I have just finished the facilitation of another of my 5-week e-facilitation workshop and I am already missing the buzz. A full house with 25 participants from 13 different countries. I must have trained close to one thousand people in this regular eWorkshop now (I run 3 to 5 per year) and I still enjoy it tremendously.
From next week I will be facilitating a 4-week moderation eWorkshop for “Barza ambassadors”. They are African individuals, most of whom are radio broadcasters, who work actively to engage other radio broadcasters in Barza – the social networking site for African radio broadcasters.
The two workshops are very different because the skills required for facilitating and moderating online are not the same. Yet, the two terms are often used interchangeably in our sector.
We facilitate online events that are structured, for example a course. Our eWorkshops are structured and they need good e-facilitators to be successful. The facilitator steers the work and the communication flow, motivates and encourages, ensure all voices are heard and the conversations vibrant, useful and interesting. The facilitator enables a safe environment in which deep learning can take place. This is about guiding learners on their learning journey and helping them to achieve milestones. It’s process-oriented.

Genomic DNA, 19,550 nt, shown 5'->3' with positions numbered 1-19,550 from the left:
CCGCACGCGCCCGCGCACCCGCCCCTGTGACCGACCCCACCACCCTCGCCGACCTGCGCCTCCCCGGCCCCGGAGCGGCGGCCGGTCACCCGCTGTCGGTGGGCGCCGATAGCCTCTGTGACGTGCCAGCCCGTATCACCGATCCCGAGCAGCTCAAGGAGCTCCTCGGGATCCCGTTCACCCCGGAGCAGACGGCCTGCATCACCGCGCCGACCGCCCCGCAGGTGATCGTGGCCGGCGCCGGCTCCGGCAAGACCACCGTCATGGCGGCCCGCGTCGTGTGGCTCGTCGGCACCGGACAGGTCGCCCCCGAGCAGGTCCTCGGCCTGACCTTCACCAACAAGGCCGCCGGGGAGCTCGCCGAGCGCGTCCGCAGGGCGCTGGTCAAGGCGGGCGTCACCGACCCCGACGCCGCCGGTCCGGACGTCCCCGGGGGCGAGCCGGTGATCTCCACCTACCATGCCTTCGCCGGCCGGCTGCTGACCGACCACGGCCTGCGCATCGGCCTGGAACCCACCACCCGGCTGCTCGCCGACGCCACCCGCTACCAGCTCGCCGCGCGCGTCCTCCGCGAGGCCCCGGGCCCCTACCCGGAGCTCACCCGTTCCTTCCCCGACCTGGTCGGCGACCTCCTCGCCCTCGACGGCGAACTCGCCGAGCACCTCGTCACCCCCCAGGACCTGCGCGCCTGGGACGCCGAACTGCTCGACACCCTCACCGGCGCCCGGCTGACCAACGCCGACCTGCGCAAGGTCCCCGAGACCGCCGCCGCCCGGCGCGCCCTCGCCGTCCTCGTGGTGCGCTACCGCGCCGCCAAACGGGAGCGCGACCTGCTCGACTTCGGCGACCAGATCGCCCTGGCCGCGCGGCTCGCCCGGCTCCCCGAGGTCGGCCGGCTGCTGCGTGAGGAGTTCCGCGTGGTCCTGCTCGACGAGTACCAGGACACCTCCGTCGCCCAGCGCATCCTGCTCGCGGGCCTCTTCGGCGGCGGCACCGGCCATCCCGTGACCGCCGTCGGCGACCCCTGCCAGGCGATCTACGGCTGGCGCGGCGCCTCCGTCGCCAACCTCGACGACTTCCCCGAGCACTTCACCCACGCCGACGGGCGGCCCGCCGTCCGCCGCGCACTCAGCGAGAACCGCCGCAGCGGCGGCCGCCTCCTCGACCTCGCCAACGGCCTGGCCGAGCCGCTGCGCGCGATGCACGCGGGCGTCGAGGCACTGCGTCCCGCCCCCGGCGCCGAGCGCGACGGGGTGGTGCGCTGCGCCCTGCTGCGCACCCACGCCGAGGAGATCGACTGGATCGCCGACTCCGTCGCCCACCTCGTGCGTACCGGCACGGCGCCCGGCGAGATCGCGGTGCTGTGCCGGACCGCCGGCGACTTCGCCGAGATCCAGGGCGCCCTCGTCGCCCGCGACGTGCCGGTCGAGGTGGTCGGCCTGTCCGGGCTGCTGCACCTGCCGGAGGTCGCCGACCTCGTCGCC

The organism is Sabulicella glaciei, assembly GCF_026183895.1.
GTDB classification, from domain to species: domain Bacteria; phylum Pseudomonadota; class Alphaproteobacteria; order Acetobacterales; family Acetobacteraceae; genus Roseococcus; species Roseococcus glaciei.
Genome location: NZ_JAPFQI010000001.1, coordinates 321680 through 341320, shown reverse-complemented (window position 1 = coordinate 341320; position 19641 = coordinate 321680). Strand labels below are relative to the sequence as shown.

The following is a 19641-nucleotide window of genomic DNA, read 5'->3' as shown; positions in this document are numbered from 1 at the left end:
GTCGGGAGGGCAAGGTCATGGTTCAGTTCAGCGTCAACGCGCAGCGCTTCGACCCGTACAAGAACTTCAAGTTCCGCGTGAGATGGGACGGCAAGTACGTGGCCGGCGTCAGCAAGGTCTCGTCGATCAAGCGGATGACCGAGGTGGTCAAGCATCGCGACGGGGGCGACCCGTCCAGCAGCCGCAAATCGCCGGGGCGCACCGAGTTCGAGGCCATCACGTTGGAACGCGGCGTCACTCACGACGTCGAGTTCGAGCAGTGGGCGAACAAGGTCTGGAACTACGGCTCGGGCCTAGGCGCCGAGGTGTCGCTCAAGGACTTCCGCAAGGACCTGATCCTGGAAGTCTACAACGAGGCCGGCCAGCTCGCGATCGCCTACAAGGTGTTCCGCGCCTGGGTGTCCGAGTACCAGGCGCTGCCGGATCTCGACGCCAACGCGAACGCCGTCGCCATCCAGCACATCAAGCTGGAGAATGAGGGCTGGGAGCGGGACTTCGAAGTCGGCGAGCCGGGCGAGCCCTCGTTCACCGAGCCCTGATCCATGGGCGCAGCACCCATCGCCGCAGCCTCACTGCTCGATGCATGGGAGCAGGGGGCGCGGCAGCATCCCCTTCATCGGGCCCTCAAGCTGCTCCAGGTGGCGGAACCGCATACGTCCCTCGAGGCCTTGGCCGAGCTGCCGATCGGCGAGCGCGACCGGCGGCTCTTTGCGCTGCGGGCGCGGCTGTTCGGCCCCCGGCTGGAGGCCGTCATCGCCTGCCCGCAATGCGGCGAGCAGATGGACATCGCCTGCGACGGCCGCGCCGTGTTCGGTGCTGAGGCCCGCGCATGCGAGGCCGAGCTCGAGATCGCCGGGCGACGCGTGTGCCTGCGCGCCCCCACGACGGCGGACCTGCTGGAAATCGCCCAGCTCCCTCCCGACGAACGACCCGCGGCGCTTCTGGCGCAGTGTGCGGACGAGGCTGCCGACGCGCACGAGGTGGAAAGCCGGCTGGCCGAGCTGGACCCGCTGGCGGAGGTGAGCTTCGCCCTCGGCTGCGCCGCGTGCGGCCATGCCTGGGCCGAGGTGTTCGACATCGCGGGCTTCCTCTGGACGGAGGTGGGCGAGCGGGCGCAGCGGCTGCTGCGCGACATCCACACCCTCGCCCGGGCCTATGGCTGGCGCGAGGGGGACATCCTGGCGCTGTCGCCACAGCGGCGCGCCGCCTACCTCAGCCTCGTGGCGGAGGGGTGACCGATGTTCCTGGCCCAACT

We moderate online spaces that are unstructured, for example a community of practice. Moderation is more focused on managing a space where sharing information is the focus. It’s is not process-oriented. A moderator monitors the information flow, keep conversations organised, and makes summaries and digests. A moderator promotes participation in a much less “in-your-face” way than a facilitator would do – it is a much more “detached” way of guiding. A community of practice typically has a small core group of people and a large periphery. We can’t “facilitate” such a space and if we try, we’re bound to be really frustrated.
The online voice and strategy used in moderation and facilitation are very different. It’s useful to know where we are, what we’re trying to do and what that implies in terms of the skills we need to take on these tasks.